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PREFACE BY THE EDITOR.

ONE of the most important considerations connected with the Christian Ministry, and too frequently lost sight of in the present day, is its divine institution. When our Saviour quitted this lower world, he left the government of his church expressly in the hands of his Apostles, whom he promised to endow with every necessary gift, and whose decrees he declared should be binding upon his disciples to the end of time. Their official acts were virtually the acts of Christ himself, for they acted not only by his delegated authority, but under the immediate influence of his Holy Spirit. Now we know from their own writings, as well as from the testimony of ecclesiastical bistory, that they not only ordained men to the ministry themselves, but gave authority to others to do the same. Thus were Timothy and Titus empowered and enjoined to “set in order things that were wanting” in the several churches which they visited, “ and to ordain elders in every city.” From that day to this, elders have been ordained by men who were severally authorized by their immediate predecessors; and of every one who has been thus ordained, it may be said, in the language of St. Paul, that “ a dispensation of the gospel has been given to him, and that woe will be unto him if he preach not the gospel.”

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That the ministers of God's word and sacraments are to be considered as divinely appointed to their respective offices, may be deduced also from the general tenor of the writings of the New Testament. The apostle Paul, in adverting to the various agencies which were then employed for the benefit of the church, and the spread of Christianity, traces them all up to the great Head of the church, as their origin and source. " When he ascended up on high, he led captivity captive, and gave gifts unto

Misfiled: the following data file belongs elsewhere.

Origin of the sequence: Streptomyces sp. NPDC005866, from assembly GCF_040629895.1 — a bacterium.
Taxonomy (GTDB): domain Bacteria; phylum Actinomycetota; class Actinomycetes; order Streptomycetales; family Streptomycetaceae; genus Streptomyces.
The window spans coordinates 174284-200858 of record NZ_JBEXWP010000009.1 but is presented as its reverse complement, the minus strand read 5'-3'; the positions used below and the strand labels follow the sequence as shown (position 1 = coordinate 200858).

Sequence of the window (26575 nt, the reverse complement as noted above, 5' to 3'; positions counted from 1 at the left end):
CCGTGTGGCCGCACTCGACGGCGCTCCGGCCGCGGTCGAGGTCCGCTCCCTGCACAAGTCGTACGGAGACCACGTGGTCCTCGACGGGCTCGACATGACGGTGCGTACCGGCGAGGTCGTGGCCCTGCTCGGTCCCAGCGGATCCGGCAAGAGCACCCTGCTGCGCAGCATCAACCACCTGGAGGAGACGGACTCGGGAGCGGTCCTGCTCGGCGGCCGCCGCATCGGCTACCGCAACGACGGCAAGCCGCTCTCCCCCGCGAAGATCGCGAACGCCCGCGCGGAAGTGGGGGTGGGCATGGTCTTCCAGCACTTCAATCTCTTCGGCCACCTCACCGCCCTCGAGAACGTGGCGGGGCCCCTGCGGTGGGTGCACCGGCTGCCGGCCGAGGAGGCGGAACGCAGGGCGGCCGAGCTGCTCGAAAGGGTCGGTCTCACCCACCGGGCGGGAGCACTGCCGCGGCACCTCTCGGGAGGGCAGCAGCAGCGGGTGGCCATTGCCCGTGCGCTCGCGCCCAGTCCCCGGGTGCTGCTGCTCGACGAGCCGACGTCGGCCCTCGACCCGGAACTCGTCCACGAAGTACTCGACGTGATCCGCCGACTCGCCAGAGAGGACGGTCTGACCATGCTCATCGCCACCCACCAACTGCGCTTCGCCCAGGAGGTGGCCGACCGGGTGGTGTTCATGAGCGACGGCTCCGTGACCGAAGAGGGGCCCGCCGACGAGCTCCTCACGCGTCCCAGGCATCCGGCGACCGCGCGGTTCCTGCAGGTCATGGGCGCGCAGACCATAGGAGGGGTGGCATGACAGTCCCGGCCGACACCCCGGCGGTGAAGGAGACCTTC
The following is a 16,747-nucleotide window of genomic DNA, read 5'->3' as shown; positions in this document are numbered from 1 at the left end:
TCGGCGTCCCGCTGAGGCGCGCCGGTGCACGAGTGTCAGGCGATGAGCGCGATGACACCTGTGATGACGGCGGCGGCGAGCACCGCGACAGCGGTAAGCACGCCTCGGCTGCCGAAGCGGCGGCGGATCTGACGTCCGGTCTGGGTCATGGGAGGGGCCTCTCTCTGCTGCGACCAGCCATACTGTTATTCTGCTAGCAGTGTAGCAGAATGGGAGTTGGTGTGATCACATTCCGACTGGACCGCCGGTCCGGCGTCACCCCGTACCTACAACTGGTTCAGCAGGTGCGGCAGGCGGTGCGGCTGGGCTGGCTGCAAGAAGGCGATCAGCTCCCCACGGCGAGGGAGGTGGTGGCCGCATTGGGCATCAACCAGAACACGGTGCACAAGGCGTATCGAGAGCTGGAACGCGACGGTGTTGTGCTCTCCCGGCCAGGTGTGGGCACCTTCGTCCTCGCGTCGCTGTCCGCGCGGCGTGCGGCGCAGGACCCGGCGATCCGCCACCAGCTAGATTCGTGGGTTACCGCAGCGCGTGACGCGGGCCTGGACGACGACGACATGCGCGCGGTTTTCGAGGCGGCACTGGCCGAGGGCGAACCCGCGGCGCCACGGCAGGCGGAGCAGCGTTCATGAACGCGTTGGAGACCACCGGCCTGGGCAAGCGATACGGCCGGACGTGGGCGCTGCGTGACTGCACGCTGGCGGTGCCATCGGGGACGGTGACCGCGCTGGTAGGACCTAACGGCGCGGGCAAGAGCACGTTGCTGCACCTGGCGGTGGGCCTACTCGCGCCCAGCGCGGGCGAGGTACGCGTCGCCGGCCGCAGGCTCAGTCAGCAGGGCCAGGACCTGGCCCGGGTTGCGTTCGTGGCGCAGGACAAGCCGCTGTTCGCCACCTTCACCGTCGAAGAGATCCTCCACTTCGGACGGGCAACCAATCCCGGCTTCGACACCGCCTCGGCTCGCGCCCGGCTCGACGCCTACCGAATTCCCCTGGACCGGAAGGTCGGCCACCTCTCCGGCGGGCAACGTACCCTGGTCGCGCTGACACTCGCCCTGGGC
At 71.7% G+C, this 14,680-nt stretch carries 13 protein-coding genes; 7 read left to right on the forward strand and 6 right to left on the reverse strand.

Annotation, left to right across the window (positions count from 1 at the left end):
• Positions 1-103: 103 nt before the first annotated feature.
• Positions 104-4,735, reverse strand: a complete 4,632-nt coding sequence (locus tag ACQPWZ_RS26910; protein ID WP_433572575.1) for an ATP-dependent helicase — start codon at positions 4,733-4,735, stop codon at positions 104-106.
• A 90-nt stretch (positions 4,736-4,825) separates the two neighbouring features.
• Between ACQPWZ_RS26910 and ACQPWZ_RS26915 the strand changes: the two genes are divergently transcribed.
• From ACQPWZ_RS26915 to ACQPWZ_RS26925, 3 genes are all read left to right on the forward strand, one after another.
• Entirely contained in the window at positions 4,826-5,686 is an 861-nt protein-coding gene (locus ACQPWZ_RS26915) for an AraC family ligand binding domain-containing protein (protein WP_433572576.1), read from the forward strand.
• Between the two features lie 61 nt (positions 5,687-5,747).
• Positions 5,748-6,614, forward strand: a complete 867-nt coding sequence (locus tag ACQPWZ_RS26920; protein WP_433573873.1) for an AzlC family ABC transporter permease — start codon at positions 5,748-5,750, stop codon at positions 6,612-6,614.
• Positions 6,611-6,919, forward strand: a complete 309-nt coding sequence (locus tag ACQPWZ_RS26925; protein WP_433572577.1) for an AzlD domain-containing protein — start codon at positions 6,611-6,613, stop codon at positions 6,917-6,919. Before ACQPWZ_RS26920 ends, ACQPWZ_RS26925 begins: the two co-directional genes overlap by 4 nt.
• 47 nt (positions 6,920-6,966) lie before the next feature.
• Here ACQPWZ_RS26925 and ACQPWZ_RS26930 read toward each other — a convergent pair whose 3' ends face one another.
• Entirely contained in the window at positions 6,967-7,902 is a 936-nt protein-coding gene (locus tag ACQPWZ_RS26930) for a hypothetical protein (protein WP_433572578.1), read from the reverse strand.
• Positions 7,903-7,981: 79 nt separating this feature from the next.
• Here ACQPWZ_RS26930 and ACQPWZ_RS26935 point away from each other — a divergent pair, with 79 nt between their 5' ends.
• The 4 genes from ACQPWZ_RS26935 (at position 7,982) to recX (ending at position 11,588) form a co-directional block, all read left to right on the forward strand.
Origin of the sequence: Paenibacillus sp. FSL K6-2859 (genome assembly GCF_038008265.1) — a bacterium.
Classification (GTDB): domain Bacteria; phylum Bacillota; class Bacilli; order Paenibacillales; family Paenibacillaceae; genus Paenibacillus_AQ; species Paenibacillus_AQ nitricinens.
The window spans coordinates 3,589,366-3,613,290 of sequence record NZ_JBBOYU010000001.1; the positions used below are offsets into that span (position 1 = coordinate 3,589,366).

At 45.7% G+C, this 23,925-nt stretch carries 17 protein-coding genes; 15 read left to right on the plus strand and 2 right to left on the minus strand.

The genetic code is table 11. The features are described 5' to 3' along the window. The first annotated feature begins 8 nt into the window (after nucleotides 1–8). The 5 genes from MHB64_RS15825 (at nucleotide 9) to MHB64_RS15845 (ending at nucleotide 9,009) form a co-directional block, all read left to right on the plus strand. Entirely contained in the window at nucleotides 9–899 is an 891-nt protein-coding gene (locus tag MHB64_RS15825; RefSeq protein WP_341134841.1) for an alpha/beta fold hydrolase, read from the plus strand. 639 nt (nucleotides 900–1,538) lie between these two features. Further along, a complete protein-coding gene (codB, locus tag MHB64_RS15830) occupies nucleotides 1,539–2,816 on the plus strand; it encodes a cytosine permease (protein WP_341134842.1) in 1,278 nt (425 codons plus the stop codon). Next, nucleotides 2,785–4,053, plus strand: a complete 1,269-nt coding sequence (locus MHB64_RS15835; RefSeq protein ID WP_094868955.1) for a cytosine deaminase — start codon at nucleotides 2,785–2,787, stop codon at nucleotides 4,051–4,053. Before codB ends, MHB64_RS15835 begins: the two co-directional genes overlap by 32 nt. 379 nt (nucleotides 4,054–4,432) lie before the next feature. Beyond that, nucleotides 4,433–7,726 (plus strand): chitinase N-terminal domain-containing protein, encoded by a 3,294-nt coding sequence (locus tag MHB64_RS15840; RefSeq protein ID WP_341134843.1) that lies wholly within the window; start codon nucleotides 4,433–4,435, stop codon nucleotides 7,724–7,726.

. . And he gave some apostles, and some prophets, and some evangelists, and some pastors and teachers; for the perfecting of the saints, for the work of the ministry, for the edifying of the body of Christ.”ı similar manner he speaks of himself and his fellowlabourers, in his Second Epistle to the Corinthians, ? where he traces up all to the same divine source:

" All things are of God.... who hath given to us the ministry of reconciliation.” And in the same chapter he adds, " Now then we are ambassadors for Christ, as though God did beseech you by us.” And is there not an important sense in which every. Christian minister, inwardly moved by the Holy Ghost to · desire the office of a presbyter,' as a thing preeminently

good,' and regularly set apart to the same, by the imposition of authorized hands, may now be regarded as an 66 Ambassador for Christ ?” And is he not justified in claiming from professed Christians such a recognition of his divine appointment, as is implied in the words of the apostle ; “ Let a man so account of us as of the ministers of Christ, and stewards of the mysteries of God ?” Eph. iv. 8, 11, 12.

2 Chap. v. 18.